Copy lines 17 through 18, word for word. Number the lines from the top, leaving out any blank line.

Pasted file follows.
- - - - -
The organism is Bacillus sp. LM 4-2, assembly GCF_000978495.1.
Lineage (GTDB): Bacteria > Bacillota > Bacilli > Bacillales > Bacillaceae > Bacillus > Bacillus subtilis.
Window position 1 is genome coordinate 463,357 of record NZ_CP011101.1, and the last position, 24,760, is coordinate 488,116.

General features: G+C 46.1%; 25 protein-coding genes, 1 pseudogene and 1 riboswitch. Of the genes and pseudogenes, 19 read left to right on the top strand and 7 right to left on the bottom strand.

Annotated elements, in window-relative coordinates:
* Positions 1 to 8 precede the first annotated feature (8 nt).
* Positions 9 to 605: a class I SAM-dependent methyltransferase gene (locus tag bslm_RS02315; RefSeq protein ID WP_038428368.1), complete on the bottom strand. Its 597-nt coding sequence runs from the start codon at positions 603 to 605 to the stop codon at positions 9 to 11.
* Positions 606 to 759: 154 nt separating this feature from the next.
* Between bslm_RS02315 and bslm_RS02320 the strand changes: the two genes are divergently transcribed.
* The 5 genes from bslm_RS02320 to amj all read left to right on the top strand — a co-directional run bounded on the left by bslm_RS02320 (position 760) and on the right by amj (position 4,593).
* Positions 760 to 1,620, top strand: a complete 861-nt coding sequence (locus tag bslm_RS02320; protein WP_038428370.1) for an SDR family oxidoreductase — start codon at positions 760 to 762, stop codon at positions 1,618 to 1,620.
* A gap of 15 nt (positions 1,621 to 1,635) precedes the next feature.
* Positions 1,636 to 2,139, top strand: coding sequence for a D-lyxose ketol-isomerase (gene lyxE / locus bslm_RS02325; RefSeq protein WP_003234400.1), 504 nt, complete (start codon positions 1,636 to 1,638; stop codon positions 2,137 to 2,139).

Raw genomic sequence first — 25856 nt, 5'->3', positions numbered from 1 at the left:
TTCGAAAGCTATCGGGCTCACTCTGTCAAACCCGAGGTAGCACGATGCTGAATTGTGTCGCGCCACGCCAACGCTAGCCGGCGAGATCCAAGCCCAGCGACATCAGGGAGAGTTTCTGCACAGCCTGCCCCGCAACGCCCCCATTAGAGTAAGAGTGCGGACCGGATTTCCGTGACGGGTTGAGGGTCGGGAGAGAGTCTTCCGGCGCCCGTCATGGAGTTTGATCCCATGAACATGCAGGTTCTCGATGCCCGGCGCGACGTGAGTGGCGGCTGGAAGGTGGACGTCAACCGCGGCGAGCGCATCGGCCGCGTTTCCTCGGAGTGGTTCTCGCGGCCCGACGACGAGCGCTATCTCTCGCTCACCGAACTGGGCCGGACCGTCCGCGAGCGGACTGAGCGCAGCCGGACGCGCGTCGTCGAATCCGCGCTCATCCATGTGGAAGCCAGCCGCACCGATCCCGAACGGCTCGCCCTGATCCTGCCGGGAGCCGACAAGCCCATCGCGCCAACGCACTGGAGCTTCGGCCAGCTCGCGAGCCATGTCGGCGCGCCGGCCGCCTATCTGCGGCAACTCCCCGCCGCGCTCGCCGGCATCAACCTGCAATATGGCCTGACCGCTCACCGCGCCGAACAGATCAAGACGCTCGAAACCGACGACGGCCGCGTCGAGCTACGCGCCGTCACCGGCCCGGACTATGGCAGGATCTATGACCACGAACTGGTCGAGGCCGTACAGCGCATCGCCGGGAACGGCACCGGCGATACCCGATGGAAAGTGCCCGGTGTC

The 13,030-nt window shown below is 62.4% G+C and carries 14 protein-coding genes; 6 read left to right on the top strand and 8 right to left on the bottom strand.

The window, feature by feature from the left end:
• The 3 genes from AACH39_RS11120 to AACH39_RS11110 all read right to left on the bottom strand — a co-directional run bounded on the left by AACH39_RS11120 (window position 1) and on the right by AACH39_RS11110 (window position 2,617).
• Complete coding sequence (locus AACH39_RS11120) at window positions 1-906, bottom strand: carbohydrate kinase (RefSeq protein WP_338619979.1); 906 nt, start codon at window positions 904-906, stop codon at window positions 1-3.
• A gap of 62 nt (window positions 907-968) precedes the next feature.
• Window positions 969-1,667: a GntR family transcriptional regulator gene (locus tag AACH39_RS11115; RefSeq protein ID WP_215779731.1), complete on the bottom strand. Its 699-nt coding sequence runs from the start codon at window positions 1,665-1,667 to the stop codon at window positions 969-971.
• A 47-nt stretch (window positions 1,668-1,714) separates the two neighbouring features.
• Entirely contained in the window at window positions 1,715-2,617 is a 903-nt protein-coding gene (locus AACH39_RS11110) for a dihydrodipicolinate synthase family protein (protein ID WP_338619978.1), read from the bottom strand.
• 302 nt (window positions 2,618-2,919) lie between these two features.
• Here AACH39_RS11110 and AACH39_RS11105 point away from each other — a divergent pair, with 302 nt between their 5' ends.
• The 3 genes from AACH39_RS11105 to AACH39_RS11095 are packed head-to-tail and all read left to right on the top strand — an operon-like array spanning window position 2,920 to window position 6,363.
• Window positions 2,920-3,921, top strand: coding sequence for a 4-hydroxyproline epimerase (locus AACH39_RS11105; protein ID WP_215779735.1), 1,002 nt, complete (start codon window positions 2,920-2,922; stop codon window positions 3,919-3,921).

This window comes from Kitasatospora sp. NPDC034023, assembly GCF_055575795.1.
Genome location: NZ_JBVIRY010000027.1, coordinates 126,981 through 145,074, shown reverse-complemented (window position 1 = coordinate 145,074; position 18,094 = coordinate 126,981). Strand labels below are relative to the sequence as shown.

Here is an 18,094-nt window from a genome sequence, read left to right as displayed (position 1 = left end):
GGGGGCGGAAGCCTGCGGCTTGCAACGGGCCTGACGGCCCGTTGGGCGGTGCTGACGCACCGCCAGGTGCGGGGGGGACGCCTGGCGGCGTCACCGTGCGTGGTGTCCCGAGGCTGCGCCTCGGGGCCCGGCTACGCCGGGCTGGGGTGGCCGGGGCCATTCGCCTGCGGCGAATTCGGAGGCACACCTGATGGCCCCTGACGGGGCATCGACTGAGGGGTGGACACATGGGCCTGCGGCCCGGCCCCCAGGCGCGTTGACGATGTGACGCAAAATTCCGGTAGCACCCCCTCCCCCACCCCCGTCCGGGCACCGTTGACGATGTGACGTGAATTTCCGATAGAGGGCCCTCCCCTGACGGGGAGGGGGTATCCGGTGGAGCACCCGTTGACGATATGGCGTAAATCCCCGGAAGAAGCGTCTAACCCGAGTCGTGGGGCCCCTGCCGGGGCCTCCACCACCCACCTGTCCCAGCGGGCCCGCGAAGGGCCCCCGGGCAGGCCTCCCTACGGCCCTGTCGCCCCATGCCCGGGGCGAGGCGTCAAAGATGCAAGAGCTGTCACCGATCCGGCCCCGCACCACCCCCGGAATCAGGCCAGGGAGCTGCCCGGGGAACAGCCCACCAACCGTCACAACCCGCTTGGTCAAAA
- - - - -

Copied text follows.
The window, feature by feature from the left end:
• The 3 genes from AACH39_RS11120 to AACH39_RS11110 all read right to left on the bottom strand — a co-directional run bounded on the left by AACH39_RS11120 (window position 1) and on the right by AACH39_RS11110 (window position 2,617).